Make always-USB-connected Leonardo recognized by Win10 on *external* power apply

Hi, hope this is the right subforum for an introductory query. First timer, attempted search and found very conflicting answers. I know the Leonardo is old and out of current support, too, so willing to go with a different board if I must.

I have a 'sim-pit' (simulation cockpit) for spaceflight games, pic link below if anyone's curious. The chair is configured with multiple USB peripherals (joystick, auxiliary touchscreen monitor, etc), and want to use an Arduino Leonardo in HID mode as an additional button-box (momentary buttons, some latching, and an encoder). I think I have a handle on how to program all that, pretty basic with plenty of examples all over.

Issue is that after programming, I want to leave the Arduino plugged in to the computer's USB (via a powered hub in my chair base structure), but only have the computer see it as "on" when I enable the external power thru the barrel connector to the Leonardo directly (e.g. turn "on" the button box with a switch). The chair has a 12VDC/30A PSU in it that supplies power to the seat motors, USB hub, fans, etc. and I will have switchable power distribution to specific items.

From what I read the Leonardo auto-selects source of power from USB or the external connection, or both, with the 12V enough it won't really "use" the USB power if external power is there, but as it will be plugged into a powered hub I need to break that option somehow. If it receives power from USB it is 'on' anytime the hub is (whether or not the computer is even on). So to force it to only receive power from external, I can either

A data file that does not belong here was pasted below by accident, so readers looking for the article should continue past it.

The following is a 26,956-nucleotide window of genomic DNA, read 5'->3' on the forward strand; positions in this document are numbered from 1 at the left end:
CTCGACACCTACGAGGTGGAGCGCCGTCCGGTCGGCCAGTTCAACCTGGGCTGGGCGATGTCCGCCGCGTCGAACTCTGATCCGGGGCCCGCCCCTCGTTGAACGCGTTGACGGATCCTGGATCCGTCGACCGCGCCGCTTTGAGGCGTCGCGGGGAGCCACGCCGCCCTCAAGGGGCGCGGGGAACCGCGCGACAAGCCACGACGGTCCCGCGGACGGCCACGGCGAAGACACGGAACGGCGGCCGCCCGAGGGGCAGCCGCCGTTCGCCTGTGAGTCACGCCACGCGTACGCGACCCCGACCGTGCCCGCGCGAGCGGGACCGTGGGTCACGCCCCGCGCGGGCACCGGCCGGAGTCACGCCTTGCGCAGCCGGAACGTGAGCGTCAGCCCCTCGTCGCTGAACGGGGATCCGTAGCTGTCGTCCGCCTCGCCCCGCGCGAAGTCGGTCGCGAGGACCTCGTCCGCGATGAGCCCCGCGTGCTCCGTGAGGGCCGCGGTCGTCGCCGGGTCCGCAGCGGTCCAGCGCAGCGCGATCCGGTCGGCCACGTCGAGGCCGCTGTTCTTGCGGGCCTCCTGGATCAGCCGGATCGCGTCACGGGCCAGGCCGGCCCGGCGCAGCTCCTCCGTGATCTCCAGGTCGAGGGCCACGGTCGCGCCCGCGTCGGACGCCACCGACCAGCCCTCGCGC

• cut the voltage line in the USB cable

  • remove the polyfuse

  • remove the T1 (?) FET

I read however that if I were to turn off external power (shutting down the Leonardo) in some of those cases, with non-powered USB still physically connected, and turn the power back on again, the W10 computer might not recognize "a USB device is newly active" and re-connect it.

Is there a right way to make sure that the Leonardo on power-on "behaves" as if it was just plugged in to USB anew each time? I did read about setting the COM port to 1200 as a way to trigger a reset which would include the communications, but seems like if I put that in my sketch up front I might be just putting myself in a loop, unless the sketch can test and only do that reset on need?

So to summarize the behavior when deployed that I want is:

  • USB always plugged in, assume computer is on and Leonardo power 'off' to start
  • Turn Leonardo external power on, computer sees it as HID device
  • Turn Leonardo external power off, computer no longer sees it because it's off
  • Turn Leonardo external power on, computer again sees it as a connected USB device...
  • (rinse and repeat)

Overall chair pic link for the interested: Simpit Sitrep, August 2019 - Album on Imgur

I have an idea how this "might" be accomplished. But I will refrain from posting it as my brain is saying it's not a good idea. So, I'll await an answer from one of the Pros and see if I was even close (which I doubt).

I did some research into my "idea" and I think it was actually correct! What you need is a "data only" USB cable. Which is basically a regular USB with the 2 data lines AND the GND line. But with the 5V line omitted.

Here is a thread that brings it up to solve a similar goal

There are other methods mentioned in that thread as well that deal with modifying the Arduino board.

DangerToMyself:
I did some research into my "idea" and I think it was actually correct! What you need is a "data only" USB cable. Which is basically a regular USB with the 2 data lines AND the GND line. But with the 5V line omitted.